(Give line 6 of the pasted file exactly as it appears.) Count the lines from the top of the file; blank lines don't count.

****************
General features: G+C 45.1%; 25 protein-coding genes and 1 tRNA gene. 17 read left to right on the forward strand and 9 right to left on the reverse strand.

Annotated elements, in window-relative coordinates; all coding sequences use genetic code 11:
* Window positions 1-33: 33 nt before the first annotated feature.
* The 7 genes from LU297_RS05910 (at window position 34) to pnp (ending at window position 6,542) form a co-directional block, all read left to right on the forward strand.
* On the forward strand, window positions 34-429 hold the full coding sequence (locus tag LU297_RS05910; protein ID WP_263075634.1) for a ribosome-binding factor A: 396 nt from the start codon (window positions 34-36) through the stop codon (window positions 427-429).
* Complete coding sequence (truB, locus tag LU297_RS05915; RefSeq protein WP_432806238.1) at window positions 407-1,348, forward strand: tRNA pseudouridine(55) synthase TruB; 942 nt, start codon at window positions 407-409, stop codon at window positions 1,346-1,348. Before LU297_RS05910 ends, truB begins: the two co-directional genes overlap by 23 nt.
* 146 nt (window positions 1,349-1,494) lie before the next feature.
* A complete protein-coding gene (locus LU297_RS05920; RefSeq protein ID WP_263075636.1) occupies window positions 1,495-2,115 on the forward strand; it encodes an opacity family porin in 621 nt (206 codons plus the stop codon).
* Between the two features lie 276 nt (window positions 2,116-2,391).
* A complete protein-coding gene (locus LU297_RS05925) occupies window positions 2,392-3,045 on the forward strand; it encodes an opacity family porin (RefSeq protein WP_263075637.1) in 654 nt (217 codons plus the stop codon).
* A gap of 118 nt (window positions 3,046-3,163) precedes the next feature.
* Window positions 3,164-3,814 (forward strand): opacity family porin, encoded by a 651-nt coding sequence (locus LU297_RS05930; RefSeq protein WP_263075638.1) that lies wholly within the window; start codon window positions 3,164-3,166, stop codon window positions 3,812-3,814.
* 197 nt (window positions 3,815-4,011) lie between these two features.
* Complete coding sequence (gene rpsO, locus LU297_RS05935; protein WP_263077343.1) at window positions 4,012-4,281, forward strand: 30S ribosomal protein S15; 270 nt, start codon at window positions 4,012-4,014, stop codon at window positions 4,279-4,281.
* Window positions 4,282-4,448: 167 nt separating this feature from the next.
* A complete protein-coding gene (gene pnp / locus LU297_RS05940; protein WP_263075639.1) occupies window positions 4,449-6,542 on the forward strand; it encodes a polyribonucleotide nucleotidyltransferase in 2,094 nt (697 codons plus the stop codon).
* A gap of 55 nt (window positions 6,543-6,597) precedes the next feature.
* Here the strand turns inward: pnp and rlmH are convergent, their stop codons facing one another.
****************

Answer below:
* Complete coding sequence (truB, locus tag LU297_RS05915; RefSeq protein WP_432806238.1) at window positions 407-1,348, forward strand: tRNA pseudouridine(55) synthase TruB; 942 nt, start codon at window positions 407-409, stop codon at window positions 1,346-1,348. Before LU297_RS05910 ends, truB begins: the two co-directional genes overlap by 23 nt.